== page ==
Review by Sean Boelman
Directed by Iain Morris (of The Inbetweeners fame), The Festival is a new raunchy buddy comedy set in the community of the music festival. Although the plot itself is rather generic and predictable, Morris has an undeniable talent with directing comedy, and the script by Keith Akushie and Joe Parham gives him plenty of great bits to use.
The film follows a recent college graduate as he goes on a trip to a music festival hoping to get over a breakup, sending him and his best friend on a journey filled with ridiculous hijinks. The main plot of the movie, involving the two friends doing increasingly crazy stuff, is quite compelling. However, this ends up being weighed down by unnecessary subplots that don’t add much to the emotional arc of the film.
The laughs of the movie come early and often, allowing the pacing to move along at a relatively consistent rate. That said, there is one portion of the film, in which the protagonist goes on a search for a mysterious woman he encountered, that is particularly conventional and drags the movie to a bit of a halt. Ultimately, the film is able to recover with a very funny sequence, but that portion does not work.
A majority of the movie’s humor is of the raunchy variety, and so this film is not for anyone with a low tolerance for crudeness. From the first joke, it is immediately obvious that this movie is not going to be particularly highbrow, and while there are some moments in which the dialogue easily could have been much wittier, there are still plenty of laughs to be found.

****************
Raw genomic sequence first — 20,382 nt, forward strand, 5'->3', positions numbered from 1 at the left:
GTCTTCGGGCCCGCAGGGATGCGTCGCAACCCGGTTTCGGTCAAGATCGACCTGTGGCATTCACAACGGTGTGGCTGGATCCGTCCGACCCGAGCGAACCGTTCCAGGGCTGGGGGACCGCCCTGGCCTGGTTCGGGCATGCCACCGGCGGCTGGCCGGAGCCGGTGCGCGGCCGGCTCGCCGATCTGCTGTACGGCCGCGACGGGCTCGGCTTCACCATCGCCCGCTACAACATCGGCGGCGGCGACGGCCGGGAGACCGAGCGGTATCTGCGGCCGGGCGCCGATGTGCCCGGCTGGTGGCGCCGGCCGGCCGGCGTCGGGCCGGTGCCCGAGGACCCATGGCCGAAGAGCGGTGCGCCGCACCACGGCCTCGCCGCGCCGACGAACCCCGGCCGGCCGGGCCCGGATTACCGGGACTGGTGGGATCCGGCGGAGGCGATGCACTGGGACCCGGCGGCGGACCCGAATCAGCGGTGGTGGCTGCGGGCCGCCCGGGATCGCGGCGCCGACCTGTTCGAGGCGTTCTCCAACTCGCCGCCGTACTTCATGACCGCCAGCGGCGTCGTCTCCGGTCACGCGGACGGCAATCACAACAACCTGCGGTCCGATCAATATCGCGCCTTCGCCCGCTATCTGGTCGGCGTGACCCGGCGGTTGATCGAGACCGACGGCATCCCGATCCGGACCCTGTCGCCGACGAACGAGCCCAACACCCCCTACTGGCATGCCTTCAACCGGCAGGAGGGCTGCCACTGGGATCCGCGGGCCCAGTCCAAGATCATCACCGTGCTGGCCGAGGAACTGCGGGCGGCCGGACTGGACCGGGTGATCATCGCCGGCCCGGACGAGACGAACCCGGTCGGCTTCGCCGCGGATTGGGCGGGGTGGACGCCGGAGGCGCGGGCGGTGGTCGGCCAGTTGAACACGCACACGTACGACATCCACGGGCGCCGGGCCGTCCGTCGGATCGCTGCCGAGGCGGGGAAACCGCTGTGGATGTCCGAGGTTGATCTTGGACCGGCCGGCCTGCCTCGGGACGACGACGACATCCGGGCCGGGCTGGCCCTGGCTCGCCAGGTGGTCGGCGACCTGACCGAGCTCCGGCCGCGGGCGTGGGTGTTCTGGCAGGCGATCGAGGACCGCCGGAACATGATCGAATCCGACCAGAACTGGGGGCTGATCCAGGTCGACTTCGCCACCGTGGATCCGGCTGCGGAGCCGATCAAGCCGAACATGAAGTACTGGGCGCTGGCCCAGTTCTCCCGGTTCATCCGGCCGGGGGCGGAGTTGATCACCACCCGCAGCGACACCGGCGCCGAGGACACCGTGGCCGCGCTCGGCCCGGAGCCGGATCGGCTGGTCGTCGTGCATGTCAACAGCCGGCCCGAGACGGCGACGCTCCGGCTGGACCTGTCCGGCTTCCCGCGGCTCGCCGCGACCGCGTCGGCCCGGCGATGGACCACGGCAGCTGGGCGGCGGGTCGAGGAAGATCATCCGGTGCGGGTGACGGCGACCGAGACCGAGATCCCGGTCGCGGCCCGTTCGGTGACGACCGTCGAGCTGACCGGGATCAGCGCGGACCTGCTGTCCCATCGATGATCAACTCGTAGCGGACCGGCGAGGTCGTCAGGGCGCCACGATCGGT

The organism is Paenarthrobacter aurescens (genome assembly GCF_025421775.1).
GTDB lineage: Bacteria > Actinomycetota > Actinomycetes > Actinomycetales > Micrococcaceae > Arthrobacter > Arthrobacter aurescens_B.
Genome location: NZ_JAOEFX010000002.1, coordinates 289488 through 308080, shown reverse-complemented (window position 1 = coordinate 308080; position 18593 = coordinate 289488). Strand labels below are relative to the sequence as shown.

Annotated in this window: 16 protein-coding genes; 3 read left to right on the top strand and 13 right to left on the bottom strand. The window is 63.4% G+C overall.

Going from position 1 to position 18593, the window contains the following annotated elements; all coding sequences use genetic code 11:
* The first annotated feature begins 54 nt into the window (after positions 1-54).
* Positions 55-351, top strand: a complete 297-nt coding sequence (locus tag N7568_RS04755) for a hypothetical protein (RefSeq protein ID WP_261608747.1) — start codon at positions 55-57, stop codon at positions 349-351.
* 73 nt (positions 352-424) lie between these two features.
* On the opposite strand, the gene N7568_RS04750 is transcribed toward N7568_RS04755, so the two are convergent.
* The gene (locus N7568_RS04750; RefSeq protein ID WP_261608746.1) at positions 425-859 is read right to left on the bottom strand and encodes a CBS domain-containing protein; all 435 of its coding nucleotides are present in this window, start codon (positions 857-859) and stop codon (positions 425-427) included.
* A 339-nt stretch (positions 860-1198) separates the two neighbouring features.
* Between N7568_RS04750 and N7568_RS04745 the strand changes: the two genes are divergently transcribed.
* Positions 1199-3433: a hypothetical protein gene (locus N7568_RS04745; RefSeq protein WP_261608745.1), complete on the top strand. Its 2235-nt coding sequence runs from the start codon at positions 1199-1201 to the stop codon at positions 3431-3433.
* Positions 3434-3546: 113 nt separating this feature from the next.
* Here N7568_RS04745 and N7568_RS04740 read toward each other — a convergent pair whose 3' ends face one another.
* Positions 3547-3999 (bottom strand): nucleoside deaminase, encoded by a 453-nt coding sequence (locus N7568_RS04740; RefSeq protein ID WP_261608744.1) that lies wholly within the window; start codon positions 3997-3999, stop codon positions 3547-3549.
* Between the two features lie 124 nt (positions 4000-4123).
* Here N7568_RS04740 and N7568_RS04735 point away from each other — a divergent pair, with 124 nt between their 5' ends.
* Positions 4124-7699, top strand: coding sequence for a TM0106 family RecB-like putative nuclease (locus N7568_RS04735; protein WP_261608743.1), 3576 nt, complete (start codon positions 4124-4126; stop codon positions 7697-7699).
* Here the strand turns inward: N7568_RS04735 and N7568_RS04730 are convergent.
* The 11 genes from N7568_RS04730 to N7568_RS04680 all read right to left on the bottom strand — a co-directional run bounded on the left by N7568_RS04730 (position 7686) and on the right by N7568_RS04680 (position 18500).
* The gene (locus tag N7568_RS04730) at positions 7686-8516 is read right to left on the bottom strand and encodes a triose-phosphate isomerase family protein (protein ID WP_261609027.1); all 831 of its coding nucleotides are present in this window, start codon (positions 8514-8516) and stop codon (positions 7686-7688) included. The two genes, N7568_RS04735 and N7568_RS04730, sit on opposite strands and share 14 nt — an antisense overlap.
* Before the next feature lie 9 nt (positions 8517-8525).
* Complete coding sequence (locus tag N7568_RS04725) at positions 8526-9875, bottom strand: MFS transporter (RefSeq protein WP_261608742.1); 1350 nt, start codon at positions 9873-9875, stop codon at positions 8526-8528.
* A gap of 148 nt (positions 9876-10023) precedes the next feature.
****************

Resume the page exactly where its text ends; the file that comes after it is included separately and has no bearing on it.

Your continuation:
One of the reasons that the film ultimately works is that the relationship between the protagonist and his sidekick is so endearing. Admittedly, the movie doesn’t explore the nuances of this dynamic with much depth, but thanks to the chemistry between the two lead actors, Joe Thomas and Hammed Animashaun, the audience will at least be able to believe their friendship.
In addition to Thomas and Animashaun, the supporting cast contains plenty of memorable turns, ranging from bit parts to more significant roles. Comedian Claudia O’Doherty is hilarious in her role as the ditsy companion that the duo meets on their journey. Jemaine Clement has a smaller part, but his performance is still as fun as always.
On a technical level, Morris does a good job of nailing the comedic timing of the script, but the film is otherwise lacking in visual style. At times, it feels like Morris is trying a bit too hard to be cool in regards to his approach to the music festival portions of the movie. These sequences look and feel like they came out of a music video, and that doesn’t exactly work within the context of the studio comedy it is.
Iain Morris has delivered yet another entertaining comedy with The Festival, although one can’t help but feel like it is often shallow. There are plenty of laughs to be had in this film, but not as much depth of emotion as the filmmakers seem to hope.
The Festival is now available on VOD.